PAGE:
Excerpted with permission from Dorie Greenspan's Everyday Dorie:
I can’t imagine a time when I won’t be creating new chocolate chip cookies. This latest addition to my collection is chewy and a bit crunchy on the edges. That it’s got oatmeal is almost a secret—there’s not much, it’s not really visible and until the cookie’s a day old, its taste is in the background—but it’s part of what makes the chewiness so winning.
I’ve kept the sugar to a minimum—less sugar means more chocolate flavor. If you want to increase it, though, I’ve given you options, but I’d suggest that you make a choice: Increase either the granulated or the brown sugar—don’t up both of them at the same time. The one absolute in this cookie is the chocolate: Use good chocolate and chop it yourself. Chips will work, but they won’t give you great flavor, they won’t melt into the cookie the way chopped chocolate does and they won’t give you the tweedy look that you get when you chop chocolate and then include the “dust.” —Dorie Greenspan
to 1 cup (150 to 200 grams) sugar (see headnote)
to 3⁄4 cup (100 to 150 grams) packed light brown sugar (see headnote)
fleur de sel or 3⁄4 teaspoon fine sea salt
ground cinnamon (optional)
large eggs, at room temperature
1 1/2 teaspoons
pure vanilla extract
(1 3/4 sticks; 7 ounces; 198 grams) unsalted butter, melted and still warm
(340 grams) semisweet or bittersweet chocolate, chopped into irregular bits
In This Recipe
Position the racks to divide the oven into thirds and preheat it to 375°F. Line two baking sheets with parchment paper or silicone baking mats.
Whisk together the flour, oats and baking soda.
Working in a large bowl with a flexible spatula, stir together both sugars, the salt and cinnamon, if you’re using it. Drop in the eggs one at a time and beat with the spatula to blend, then stir in the vanilla. Pour in the melted butter—do this in two or three additions—and stir until you have a smooth, shiny mixture. Add the flour and oats all at once and stir gently until they’re almost incorporated. Add the chocolate bits and stir until the dry ingredients are fully blended into the dough. (You can wrap the dough and refrigerate it for up to 5 days or freeze it for up to 2 months.)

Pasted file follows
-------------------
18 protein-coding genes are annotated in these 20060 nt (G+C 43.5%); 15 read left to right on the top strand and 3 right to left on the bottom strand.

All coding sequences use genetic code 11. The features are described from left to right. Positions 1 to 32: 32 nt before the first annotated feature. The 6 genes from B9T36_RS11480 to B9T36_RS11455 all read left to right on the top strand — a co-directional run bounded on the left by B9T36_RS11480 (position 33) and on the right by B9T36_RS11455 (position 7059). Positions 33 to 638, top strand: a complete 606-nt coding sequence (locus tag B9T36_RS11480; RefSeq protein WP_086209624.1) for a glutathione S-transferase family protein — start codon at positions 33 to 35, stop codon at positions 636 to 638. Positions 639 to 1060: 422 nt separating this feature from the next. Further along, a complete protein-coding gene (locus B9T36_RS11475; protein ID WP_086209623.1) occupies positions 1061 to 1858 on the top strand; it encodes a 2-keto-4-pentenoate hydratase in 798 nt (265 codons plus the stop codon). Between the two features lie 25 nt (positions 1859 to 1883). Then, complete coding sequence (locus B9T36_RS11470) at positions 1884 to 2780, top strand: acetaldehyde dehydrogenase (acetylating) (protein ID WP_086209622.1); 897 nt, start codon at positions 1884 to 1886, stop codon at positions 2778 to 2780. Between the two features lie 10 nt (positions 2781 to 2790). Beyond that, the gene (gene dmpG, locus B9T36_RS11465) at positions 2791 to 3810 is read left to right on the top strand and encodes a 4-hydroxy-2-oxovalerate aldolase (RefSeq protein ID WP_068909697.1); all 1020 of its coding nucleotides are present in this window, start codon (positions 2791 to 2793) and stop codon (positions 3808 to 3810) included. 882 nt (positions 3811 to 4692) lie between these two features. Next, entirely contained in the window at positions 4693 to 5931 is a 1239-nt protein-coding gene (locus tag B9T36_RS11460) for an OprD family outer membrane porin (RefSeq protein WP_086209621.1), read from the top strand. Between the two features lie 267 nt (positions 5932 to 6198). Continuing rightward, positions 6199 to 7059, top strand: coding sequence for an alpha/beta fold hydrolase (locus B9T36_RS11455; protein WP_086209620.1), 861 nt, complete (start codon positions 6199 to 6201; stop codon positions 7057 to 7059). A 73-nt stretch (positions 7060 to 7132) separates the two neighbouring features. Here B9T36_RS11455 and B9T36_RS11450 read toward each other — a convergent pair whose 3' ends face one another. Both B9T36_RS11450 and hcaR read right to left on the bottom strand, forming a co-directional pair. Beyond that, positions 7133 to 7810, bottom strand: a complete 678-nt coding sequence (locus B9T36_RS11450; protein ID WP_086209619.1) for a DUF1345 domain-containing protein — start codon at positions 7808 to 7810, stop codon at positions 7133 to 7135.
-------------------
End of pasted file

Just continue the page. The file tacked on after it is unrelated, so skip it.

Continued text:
Portion out the dough using a medium cookie scoop (one with a capacity of 11⁄2 tablespoons), or use rounded tablespoons of dough, and place about 2 inches apart on the sheets—these are spreaders.
Bake for 10 to 12 minutes, rotating the sheets from front to back and top to bottom, until the cookies are golden and somewhat firm around the edges but still soft in the center — they’ll set as they cool. Let the cookies rest on the baking sheets for about 3 minutes before carefully transferring them to racks to cool to just warm or room temperature.
Repeat with the remaining dough, always using a cool baking sheet.
STORING: The cookies can be kept at room temperature for about 5 days or frozen for up to 2 months.
WORKING AHEAD: The dough can be made ahead and kept covered in the refrigerator for up to 5 days or frozen for up to
2 months. If you’d like, freeze scoops of dough and then bake directly from the freezer, adding a couple of minutes to the baking time.
Called a “culinary guru” by the New York Times and inducted into the James Beard Who’s Who of Food and Beverage in America, Dorie Greenspan is the author of 13 cookbooks, her latest is Everyday Dorie. Some of her other bestselling cookbooks include Dorie's Cookies, Baking Chez Moi, Around My French Table and Baking From My Home to Yours.